Laetitia Smit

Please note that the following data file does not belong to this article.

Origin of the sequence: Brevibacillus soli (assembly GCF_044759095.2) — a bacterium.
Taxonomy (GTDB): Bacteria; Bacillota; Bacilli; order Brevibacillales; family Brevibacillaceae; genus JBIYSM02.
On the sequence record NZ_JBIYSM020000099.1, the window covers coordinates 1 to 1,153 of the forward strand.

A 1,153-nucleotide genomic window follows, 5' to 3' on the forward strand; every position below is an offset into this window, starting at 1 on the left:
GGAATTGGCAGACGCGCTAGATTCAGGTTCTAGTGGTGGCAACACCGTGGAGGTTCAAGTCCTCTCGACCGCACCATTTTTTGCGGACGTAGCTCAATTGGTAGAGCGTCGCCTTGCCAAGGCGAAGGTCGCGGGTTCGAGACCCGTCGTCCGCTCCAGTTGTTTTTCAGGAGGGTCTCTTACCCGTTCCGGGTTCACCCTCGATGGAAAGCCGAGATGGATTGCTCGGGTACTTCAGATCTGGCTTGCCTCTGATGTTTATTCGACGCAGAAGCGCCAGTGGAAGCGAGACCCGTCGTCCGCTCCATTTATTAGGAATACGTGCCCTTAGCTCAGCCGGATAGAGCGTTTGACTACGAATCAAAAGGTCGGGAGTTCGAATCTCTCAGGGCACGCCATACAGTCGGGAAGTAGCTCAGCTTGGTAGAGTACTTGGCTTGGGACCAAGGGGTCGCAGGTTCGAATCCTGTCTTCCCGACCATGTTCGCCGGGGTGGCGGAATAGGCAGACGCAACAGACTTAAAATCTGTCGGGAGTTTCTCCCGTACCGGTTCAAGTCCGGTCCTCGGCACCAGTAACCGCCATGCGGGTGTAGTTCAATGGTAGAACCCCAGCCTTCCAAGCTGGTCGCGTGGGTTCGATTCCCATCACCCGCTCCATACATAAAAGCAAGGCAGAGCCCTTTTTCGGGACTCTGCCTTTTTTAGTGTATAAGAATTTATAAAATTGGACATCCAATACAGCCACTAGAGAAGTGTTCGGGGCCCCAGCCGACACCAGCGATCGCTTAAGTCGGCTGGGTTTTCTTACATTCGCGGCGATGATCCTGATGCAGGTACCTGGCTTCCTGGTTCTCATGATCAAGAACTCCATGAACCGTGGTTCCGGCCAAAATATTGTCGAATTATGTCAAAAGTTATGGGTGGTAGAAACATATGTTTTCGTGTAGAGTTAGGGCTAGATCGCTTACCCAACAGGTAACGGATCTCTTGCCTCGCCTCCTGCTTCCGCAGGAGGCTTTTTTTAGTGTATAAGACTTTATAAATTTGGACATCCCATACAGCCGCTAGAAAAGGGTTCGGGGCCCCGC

Laetitia Smit: I was born in Heidelberg Transvaal, South Africa, in 1949, I grew up in a happy, solid family environment, where I learned to love books, history and geography, to respect my fellow man, to value freedom and liberty, without discrimination of race, religion or colour. I love photography, travelling, most genre of music, but especially. Classical music, art, the beauty of nature and my family. I am a joyful, happy person, with a great sense of humour. As a teacher of English as a foreign language on a high level, I am diligent, hard-working, ambitious, and strict. I am just and fair, comprehensive, compassionate and friendly, always willing to give a helping hand, I am a proud descendant of the Huguenots, who stood firm in their quest for freedom, independence and freedom of thought and religion. I went to Hoër Gimnasium High School in Potchefstroom. My Alma Mater was Helderberg College, in Somerset West, near Cape Town and Stellenbosch in South Africa. With its amazing campus, at the foot of the Helderberg Mountain, overlooking False Bay, with Table Mountain and the Hottentot Mountains in the distance, and the light of the lighthouse of the Cape of Good Hope, invading my bedroom on a clear night, moonless night, made a lasting impression on my mind. Many a dream, a desire and a longing for a better future invaded my soul during those formative years. It was also with proud nostalgia, that I remember that my parents met on the same campus, where I met my life companion, Carlos. The subject of the Anglo-Boer war, has always been a part of me. From an early age, I heard stories, while many puzzles and unanswered questions arose in my mind. From the age of 8, I used to read as much as possible on the subject. But there are still so much to discover, so many untold stories of bravery, suffering and hardship, of all those involved, who were directly or indirectly affected by this horrendous conflict. Warriors on both sides, showed their deepest compassionate human nature, their honourable ethics in the face of death and danger and their compassion shown for the suffering of their enemies, but there were also those, who revealed their dark, cruel, sadistic side. There were no winners in this historical conflict, except perhaps for the greedy profiteers and conspirators, who preferred to sacrifice the lives of hundreds of thousands of human beings, and animals, (never forgetting the brave horses), in their quest for bigger profits and financial gain. A shameful and sordid tale of unscrupulous behaviour. As inspiration for this book, is an original letter, which my great grandmother, Cornelia Smit, wrote to her husband, Hendrik Adolf Smit, POW No 30201, while a prisoner of war, exiled in India, with her youngest 14-year- old son, Barend, POW No 30203. When the letter arrived at the concentration prison camp, my great grandfather had unfortunately, just passed away. The British authorities dutifully returned the letter to the family.